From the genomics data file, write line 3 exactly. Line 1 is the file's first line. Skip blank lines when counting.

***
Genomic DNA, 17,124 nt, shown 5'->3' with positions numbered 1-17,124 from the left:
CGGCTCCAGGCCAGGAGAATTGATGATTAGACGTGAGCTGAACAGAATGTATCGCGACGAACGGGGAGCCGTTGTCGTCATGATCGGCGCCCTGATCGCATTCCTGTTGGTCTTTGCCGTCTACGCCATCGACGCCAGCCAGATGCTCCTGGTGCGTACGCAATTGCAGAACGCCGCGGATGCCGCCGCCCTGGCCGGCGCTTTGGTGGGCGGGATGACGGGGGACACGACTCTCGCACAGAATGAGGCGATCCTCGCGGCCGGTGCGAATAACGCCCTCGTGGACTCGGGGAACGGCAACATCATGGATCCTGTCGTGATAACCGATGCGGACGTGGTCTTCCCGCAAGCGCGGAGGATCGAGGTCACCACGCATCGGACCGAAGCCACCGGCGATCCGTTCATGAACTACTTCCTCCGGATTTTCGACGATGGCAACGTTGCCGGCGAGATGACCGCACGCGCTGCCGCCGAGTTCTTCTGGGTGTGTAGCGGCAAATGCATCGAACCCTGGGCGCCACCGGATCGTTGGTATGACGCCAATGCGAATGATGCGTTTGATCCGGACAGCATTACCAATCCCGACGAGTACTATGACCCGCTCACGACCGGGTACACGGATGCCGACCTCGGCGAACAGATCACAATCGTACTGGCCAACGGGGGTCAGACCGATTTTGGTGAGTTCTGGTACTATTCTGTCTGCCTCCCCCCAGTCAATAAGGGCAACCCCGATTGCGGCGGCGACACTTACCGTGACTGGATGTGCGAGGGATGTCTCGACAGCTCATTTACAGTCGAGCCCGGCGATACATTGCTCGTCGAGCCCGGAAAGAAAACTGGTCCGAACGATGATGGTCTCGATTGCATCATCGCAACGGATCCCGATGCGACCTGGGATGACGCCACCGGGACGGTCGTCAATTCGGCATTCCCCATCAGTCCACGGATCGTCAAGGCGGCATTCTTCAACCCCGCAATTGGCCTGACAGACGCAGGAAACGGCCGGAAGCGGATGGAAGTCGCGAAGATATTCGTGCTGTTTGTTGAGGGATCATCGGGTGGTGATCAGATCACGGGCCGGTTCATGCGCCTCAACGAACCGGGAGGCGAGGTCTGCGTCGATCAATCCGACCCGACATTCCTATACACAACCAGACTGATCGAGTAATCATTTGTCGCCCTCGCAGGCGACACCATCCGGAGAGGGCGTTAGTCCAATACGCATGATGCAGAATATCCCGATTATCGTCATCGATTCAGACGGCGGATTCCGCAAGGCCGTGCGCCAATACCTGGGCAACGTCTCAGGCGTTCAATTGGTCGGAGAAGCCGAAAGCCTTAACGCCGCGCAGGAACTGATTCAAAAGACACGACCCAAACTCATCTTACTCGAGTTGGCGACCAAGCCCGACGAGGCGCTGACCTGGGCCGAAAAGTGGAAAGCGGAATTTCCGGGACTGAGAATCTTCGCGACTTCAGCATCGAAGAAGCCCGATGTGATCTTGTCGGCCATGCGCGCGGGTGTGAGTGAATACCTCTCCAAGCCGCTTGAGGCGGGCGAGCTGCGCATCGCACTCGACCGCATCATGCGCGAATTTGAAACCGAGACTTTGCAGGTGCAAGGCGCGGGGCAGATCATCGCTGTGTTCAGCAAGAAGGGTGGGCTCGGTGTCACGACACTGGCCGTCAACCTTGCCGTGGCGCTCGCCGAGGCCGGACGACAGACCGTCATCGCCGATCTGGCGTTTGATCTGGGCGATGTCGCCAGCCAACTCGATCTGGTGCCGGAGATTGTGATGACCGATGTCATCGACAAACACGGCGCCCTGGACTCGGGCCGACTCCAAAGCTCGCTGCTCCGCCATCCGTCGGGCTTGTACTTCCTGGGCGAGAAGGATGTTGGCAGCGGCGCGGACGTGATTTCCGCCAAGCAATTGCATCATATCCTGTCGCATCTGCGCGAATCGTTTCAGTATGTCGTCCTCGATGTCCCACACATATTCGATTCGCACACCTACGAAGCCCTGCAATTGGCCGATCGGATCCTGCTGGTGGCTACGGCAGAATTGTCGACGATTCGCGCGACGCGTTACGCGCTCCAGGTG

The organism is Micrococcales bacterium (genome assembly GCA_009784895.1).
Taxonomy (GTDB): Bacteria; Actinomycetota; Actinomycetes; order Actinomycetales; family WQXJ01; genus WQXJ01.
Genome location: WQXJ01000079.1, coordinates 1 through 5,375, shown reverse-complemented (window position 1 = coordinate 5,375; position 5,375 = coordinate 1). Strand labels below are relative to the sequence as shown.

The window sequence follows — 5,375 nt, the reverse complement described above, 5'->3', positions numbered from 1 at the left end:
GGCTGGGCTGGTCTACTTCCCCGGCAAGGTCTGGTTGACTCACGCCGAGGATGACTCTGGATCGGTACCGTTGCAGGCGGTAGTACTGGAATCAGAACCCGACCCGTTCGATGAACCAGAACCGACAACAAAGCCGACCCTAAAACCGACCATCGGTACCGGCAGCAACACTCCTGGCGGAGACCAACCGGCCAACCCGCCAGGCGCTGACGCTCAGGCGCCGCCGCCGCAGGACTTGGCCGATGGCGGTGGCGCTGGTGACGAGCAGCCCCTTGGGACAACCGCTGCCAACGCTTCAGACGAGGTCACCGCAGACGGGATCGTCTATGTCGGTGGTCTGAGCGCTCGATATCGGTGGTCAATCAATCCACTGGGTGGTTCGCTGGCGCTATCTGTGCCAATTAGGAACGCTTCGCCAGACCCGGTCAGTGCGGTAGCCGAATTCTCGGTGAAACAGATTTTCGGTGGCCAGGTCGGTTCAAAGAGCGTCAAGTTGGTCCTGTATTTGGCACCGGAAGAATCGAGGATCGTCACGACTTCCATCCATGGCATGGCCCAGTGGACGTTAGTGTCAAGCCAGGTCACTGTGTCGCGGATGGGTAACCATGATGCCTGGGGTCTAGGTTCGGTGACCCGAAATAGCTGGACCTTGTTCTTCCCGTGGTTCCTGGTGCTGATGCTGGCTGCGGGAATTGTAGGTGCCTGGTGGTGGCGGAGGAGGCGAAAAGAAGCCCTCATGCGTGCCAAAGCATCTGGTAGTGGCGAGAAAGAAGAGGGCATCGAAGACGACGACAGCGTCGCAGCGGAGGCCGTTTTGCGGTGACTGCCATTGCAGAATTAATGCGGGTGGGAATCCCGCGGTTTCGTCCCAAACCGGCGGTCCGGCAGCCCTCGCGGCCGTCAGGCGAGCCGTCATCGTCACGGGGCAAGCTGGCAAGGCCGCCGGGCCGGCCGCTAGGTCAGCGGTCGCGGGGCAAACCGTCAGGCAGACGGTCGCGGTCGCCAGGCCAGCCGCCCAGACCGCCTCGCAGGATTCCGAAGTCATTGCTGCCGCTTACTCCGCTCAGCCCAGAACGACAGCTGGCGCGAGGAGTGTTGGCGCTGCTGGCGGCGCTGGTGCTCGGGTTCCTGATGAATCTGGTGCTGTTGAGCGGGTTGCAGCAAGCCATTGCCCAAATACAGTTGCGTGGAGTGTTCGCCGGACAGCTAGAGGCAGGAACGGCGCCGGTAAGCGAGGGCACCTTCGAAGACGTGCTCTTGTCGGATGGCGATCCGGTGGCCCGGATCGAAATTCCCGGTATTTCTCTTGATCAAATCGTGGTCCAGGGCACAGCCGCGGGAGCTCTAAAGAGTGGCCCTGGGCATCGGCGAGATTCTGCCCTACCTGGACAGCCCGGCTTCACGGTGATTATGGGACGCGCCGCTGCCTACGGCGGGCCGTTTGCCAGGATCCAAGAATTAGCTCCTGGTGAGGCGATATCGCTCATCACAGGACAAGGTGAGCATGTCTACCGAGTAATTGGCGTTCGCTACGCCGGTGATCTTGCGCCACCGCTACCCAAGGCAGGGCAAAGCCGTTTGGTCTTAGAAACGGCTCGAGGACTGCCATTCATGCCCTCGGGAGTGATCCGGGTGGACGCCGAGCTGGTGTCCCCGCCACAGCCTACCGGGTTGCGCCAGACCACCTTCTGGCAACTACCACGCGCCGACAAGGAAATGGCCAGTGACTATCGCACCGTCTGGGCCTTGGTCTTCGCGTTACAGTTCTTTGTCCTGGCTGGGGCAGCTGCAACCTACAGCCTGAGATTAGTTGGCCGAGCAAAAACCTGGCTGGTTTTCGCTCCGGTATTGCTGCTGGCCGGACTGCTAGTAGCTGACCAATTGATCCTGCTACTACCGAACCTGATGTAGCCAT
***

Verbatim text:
The organism is Micrococcales bacterium (genome assembly GCA_009784895.1).